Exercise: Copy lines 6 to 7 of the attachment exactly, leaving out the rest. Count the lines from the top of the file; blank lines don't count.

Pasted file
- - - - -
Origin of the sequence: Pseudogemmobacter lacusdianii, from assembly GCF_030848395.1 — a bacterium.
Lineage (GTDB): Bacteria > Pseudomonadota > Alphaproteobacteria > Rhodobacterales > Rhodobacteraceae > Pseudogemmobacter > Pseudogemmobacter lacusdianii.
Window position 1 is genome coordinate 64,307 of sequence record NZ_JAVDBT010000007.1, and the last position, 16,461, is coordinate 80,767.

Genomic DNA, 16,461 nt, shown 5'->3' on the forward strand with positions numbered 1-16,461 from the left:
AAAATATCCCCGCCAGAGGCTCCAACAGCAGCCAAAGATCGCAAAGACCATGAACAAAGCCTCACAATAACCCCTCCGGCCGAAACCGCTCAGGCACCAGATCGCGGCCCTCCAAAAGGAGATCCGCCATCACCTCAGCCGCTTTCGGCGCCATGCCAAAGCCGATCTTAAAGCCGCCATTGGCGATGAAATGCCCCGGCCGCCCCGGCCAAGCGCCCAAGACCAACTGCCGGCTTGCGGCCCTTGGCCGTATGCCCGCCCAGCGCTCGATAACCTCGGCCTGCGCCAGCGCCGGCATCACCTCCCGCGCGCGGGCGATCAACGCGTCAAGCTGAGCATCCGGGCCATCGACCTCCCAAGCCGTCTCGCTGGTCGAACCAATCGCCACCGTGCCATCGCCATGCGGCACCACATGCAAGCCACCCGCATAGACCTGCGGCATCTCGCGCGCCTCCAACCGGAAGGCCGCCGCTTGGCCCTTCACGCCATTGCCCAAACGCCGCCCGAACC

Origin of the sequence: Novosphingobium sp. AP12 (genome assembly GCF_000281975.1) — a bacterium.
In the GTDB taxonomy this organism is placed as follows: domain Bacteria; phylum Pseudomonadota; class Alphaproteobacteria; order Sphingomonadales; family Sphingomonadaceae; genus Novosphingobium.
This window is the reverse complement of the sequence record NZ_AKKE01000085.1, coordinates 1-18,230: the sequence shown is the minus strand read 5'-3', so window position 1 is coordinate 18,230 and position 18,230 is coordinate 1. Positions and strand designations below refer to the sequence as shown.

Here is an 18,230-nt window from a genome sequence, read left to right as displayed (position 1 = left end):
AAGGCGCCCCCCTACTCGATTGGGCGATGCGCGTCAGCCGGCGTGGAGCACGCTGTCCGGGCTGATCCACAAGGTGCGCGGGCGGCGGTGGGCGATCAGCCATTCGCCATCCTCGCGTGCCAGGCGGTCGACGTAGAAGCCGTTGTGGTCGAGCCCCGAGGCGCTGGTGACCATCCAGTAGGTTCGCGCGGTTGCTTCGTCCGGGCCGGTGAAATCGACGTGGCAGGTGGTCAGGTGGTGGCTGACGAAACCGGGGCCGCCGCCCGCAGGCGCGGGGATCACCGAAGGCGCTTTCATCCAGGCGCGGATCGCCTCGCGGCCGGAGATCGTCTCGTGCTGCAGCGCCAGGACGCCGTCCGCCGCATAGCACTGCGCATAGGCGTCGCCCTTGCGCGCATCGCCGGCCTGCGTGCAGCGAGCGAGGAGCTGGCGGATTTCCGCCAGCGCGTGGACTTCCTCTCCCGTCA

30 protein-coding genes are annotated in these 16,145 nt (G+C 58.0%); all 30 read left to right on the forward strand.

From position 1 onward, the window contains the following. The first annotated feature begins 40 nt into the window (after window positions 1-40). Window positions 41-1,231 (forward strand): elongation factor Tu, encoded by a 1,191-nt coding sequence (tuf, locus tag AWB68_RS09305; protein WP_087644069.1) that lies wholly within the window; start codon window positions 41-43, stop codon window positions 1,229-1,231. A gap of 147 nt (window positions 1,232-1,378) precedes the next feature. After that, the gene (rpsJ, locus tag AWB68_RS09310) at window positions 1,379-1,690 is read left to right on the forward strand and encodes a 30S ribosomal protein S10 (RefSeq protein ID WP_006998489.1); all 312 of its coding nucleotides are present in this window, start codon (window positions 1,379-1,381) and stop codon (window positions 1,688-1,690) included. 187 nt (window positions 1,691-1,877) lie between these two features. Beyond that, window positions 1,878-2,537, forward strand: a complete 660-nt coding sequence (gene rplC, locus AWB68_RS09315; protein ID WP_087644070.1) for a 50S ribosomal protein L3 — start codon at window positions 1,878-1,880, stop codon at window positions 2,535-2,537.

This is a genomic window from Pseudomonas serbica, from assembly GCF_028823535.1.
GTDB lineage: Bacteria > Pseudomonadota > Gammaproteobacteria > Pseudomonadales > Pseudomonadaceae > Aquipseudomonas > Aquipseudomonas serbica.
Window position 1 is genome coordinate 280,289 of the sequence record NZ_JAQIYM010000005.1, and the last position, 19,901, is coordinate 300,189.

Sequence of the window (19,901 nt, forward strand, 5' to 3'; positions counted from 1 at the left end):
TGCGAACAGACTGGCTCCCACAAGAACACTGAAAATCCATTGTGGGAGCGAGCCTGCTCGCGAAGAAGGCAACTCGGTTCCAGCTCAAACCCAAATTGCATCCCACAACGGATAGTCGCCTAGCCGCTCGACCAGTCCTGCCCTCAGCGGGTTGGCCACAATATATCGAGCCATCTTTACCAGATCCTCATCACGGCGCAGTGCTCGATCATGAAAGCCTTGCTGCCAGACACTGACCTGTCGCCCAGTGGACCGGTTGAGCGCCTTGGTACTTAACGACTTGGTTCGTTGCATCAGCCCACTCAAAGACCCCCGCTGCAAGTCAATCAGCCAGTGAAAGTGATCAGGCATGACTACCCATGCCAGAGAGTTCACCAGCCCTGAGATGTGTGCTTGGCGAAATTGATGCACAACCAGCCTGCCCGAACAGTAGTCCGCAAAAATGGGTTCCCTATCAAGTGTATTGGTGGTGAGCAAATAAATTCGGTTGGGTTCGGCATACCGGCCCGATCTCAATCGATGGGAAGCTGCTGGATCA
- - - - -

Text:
Origin of the sequence: Novosphingobium sp. AP12 (genome assembly GCF_000281975.1) — a bacterium.
In the GTDB taxonomy this organism is placed as follows: domain Bacteria; phylum Pseudomonadota; class Alphaproteobacteria; order Sphingomonadales; family Sphingomonadaceae; genus Novosphingobium.